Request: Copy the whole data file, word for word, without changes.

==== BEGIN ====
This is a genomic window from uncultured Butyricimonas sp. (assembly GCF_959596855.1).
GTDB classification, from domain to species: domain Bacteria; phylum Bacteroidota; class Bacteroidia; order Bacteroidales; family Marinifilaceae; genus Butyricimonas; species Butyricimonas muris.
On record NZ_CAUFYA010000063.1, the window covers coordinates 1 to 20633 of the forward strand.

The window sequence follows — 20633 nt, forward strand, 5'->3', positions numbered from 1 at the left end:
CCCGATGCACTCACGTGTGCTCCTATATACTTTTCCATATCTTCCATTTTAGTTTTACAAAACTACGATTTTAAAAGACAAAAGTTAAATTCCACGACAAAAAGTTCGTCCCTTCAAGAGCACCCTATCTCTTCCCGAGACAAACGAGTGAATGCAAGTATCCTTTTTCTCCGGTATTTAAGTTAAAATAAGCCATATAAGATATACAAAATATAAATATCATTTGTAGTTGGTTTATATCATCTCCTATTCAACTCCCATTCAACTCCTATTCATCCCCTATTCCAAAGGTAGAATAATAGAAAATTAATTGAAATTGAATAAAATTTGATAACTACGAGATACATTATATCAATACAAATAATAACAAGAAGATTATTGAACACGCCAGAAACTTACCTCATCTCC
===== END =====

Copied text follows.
This is a genomic window from uncultured Butyricimonas sp. (assembly GCF_959596855.1).
GTDB classification, from domain to species: domain Bacteria; phylum Bacteroidota; class Bacteroidia; order Bacteroidales; family Marinifilaceae; genus Butyricimonas; species Butyricimonas muris.
On record NZ_CAUFYA010000063.1, the window covers coordinates 1 to 20633 of the forward strand.

The window sequence follows — 20633 nt, forward strand, 5'->3', positions numbered from 1 at the left end:
CCCGATGCACTCACGTGTGCTCCTATATACTTTTCCATATCTTCCATTTTAGTTTTACAAAACTACGATTTTAAAAGACAAAAGTTAAATTCCACGACAAAAAGTTCGTCCCTTCAAGAGCACCCTATCTCTTCCCGAGACAAACGAGTGAATGCAAGTATCCTTTTTCTCCGGTATTTAAGTTAAAATAAGCCATATAAGATATACAAAATATAAATATCATTTGTAGTTGGTTTATATCATCTCCTATTCAACTCCCATTCAACTCCTATTCATCCCCTATTCCAAAGGTAGAATAATAGAAAATTAATTGAAATTGAATAAAATTTGATAACTACGAGATACATTATATCAATACAAATAATAACAAGAAGATTATTGAACACGCCAGAAACTTACCTCATCTCC